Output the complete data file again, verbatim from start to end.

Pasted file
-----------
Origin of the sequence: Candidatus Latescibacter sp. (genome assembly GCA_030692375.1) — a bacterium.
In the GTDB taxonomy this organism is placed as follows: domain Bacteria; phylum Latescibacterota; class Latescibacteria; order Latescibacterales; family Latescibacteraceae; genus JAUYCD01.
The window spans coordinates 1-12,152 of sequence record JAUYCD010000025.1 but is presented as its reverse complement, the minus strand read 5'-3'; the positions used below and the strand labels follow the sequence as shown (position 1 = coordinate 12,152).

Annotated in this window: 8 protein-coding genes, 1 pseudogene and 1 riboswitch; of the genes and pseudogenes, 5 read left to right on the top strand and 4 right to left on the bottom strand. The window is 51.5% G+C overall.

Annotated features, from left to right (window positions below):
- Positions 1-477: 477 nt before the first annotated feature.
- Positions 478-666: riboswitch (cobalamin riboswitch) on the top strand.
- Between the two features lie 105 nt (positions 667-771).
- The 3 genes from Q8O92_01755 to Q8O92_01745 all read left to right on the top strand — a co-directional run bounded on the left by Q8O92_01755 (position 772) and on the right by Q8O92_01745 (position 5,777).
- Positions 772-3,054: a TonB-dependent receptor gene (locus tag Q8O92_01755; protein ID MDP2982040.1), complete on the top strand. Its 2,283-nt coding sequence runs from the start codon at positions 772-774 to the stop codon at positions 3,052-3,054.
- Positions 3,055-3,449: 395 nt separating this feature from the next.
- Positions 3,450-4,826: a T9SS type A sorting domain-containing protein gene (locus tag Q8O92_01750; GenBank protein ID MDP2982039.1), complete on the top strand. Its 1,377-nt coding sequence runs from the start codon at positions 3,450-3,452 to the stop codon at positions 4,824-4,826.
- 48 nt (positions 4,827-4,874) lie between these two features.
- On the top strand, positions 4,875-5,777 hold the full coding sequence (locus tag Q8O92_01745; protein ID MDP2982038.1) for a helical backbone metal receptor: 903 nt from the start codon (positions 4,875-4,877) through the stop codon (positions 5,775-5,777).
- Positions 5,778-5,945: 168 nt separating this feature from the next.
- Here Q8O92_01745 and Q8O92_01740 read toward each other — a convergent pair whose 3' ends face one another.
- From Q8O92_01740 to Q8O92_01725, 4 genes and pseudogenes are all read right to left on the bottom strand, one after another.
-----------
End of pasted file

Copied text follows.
Origin of the sequence: Candidatus Latescibacter sp. (genome assembly GCA_030692375.1) — a bacterium.
In the GTDB taxonomy this organism is placed as follows: domain Bacteria; phylum Latescibacterota; class Latescibacteria; order Latescibacterales; family Latescibacteraceae; genus JAUYCD01.
The window spans coordinates 1-12,152 of sequence record JAUYCD010000025.1 but is presented as its reverse complement, the minus strand read 5'-3'; the positions used below and the strand labels follow the sequence as shown (position 1 = coordinate 12,152).

Annotated in this window: 8 protein-coding genes, 1 pseudogene and 1 riboswitch; of the genes and pseudogenes, 5 read left to right on the top strand and 4 right to left on the bottom strand. The window is 51.5% G+C overall.

Annotated features, from left to right (window positions below):
- Positions 1-477: 477 nt before the first annotated feature.
- Positions 478-666: riboswitch (cobalamin riboswitch) on the top strand.
- Between the two features lie 105 nt (positions 667-771).
- The 3 genes from Q8O92_01755 to Q8O92_01745 all read left to right on the top strand — a co-directional run bounded on the left by Q8O92_01755 (position 772) and on the right by Q8O92_01745 (position 5,777).
- Positions 772-3,054: a TonB-dependent receptor gene (locus tag Q8O92_01755; protein ID MDP2982040.1), complete on the top strand. Its 2,283-nt coding sequence runs from the start codon at positions 772-774 to the stop codon at positions 3,052-3,054.
- Positions 3,055-3,449: 395 nt separating this feature from the next.
- Positions 3,450-4,826: a T9SS type A sorting domain-containing protein gene (locus tag Q8O92_01750; GenBank protein ID MDP2982039.1), complete on the top strand. Its 1,377-nt coding sequence runs from the start codon at positions 3,450-3,452 to the stop codon at positions 4,824-4,826.
- 48 nt (positions 4,827-4,874) lie between these two features.
- On the top strand, positions 4,875-5,777 hold the full coding sequence (locus tag Q8O92_01745; protein ID MDP2982038.1) for a helical backbone metal receptor: 903 nt from the start codon (positions 4,875-4,877) through the stop codon (positions 5,775-5,777).
- Positions 5,778-5,945: 168 nt separating this feature from the next.
- Here Q8O92_01745 and Q8O92_01740 read toward each other — a convergent pair whose 3' ends face one another.
- From Q8O92_01740 to Q8O92_01725, 4 genes and pseudogenes are all read right to left on the bottom strand, one after another.